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One of the behaviors that we see with many software companies and high-tech manufacturers is SKU proliferation. When SKU counts are in the thousands or tens of thousands of items, the task of pruning the product line can become increasingly difficult.  This, in turn, exacerbates the SKU problem as something for someone else to solve.   In addition to the problems mentioned in the previous blog post, the proliferation of product data also can undermine the transition to new ERP, CRM, or entitlement management systems.

At some point in most companies, an executive will get involved to trim the product line and begin a product consolidation effort.  I have helped customers with a few of these, and they can be tedious and painful endeavors if left unaddressed for years:  products have to be identified for removal, a transition plan has to be developed to address the customer install base issues, and a communication effort needs to be launched.   This ongoing activity must also be managed.   These efforts take valuable resources away from new product development or addressing important market needs.  Once such an effort is completed, or well underway, the question is asked:

“How do I prevent SKU proliferation from happening again?”

While there will always be cases where new products do not succeed in the market, here are some suggestions on ensuring that your product lifecycle management (PLM) efforts are designed to keep your product portfolio as productive as possible.

1. Establish minimum annual revenue standards or annual volume standards for each new SKU or product number that will eventually make its way into your ERP and entitlement management systems.  Depending upon the size of your company, the exact number may vary.    The analysis for new product revenue should not just be viewed at a product line, but at the individual SKU level.   Products/feature sets that do not meet these standards, but provide value can be incorporated into another, related flagship product.  This in turn can be viewed as enhancing the maintenance value proposition.  Often, the non-productive SKU’s tend to be product “add-ons”, “options” or “bundles” for a flagship product which drives the largest component of the revenue.  For most enterprise software companies, we recommend a minimum annual revenue of approximately $50,000 or more.  Of course, as the saying goes, “your mileage may vary”.

2. Create and publish product packaging and structure taxonomy standards to promote consistency among different products and product lines.  This will ensure that as SKUs proliferate, there are standard structures and behavior that guides how product lines are put together and bundled, so that new partners and employees will be able to extend their knowledge of one product line to another.    This includes not only the basic definitions such as “product”, “base product”, “add-on product”, “upgrade” and “update”, but there should be guidance on how to use these different structures to grow product lines in a systematic and consistent way.  The taxonomy standards should also address when product functionality is best incorporated as part of a “maintenance release.”   This is a fairly broad topic in itself, and will be the subject of a future blog.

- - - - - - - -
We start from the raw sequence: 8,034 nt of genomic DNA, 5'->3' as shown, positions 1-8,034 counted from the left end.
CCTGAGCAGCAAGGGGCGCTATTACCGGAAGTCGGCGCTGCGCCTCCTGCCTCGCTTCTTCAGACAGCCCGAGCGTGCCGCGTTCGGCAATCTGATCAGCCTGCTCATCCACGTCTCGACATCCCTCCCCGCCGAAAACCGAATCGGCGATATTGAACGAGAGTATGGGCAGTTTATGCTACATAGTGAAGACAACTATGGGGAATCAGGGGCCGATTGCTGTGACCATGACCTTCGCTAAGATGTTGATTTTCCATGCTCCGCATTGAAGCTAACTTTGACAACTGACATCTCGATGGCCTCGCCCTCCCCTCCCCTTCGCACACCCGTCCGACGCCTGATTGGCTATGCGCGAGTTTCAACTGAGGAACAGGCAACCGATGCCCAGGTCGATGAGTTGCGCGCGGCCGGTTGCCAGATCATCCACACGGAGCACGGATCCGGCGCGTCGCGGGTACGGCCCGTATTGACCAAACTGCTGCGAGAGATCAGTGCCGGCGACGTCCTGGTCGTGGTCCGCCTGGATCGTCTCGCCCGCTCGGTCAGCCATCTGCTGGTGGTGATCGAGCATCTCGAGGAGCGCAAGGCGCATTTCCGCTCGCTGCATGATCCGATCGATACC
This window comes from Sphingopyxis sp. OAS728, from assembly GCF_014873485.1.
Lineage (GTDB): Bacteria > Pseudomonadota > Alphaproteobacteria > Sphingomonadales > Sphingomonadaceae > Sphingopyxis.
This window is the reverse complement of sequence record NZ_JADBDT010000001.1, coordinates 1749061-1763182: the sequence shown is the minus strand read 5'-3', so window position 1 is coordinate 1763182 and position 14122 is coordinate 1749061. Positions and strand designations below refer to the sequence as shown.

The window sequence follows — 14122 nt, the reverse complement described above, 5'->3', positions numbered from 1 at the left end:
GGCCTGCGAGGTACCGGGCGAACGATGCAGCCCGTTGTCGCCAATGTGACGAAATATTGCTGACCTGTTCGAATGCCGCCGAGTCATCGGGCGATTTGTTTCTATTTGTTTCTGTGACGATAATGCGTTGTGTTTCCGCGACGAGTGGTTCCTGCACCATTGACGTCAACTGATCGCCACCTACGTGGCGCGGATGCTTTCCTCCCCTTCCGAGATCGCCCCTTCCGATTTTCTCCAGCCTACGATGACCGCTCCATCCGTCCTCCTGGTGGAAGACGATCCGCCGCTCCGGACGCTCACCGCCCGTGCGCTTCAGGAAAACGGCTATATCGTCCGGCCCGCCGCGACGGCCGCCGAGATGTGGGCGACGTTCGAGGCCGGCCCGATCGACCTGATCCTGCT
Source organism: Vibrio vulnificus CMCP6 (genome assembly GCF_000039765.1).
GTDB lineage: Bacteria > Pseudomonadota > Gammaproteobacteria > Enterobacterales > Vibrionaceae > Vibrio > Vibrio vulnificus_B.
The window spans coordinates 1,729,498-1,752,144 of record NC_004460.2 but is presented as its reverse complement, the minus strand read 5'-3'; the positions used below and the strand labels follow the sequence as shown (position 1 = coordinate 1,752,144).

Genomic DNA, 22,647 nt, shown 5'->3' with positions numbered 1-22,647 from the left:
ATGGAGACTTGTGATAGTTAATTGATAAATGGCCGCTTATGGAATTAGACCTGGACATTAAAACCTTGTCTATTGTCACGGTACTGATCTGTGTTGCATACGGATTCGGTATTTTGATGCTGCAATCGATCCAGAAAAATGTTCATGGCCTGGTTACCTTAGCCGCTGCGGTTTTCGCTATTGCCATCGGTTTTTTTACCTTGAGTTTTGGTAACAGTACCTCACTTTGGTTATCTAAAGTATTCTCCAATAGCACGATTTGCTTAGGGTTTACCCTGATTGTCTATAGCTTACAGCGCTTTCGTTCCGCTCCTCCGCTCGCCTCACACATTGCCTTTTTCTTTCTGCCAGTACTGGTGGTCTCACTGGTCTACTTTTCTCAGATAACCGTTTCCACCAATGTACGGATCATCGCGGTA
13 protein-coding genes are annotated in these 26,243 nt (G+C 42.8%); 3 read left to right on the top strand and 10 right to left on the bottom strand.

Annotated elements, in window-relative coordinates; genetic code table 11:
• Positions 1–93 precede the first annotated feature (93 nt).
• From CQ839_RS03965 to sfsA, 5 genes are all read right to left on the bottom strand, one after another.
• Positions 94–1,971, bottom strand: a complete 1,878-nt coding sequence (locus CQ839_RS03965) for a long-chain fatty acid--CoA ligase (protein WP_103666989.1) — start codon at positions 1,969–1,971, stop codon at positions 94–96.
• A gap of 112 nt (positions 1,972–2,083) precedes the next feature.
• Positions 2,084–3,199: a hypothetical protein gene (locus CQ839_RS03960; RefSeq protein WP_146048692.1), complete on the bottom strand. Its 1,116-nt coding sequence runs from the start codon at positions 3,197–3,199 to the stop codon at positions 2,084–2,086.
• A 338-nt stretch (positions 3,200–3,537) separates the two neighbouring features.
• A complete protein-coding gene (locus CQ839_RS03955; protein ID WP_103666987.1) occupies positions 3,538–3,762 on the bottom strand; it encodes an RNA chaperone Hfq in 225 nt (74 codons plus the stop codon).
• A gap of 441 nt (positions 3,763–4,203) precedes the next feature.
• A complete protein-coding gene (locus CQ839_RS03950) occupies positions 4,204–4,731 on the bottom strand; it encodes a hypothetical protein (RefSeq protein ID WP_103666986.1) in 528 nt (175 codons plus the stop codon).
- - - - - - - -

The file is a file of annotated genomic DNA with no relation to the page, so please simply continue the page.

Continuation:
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3. Develop and Publish an End-of-Life (EOL) Process.  This should include a standard templatized approach to:

  • Identify revenue or strategy “triggers” that determine when products and product releases should be considered for end-of-life.  Most companies already have standards for managing the end-of-life for different releases or versions.
  • Business, customer, and legal issues to be considered.
  • Transition considerations for customers who already own the product in order to maintain the highest possible levels of customer satisfaction.
  • Create a 6 – 18 month plan of activities to progressively transition products from active marketing, sales, and support to final withdrawal.
  • Communicate the plan through your website to customers and include all products and product releases in the End-of-Life process.   This is a critical step to setting customer expectations that you do run a business and occasionally need to remove products from active sales and marketing.  Our experience has shown that customers will appreciate your proactive approach.
  • Update the Support portion of your website to include a section for End-of-Life products, including all products in the process, and identify the state of EOL.  Don’t forget to include the status of product releases and any platforms (or OS versions) that are no longer supported.  Here are some samples used on the websites of Infoblox and Acresso.

4. Actively manage the steps described as part of your existing PLM processes.  You may want to assign personnel in either Marketing Operations or Sales Operations to take on the tasks of periodically reviewing the portfolio, reporting on metrics, and providing recommendations on products to EOL.

Are you encountering SKU proliferation? How are you dealing with it?
Did you miss Part 1? Are you being SKU’ered to death?

Next time – The Hidden Costs of Building it Yourself – The Case of the Wayward Sprinkler System.  In the meantime: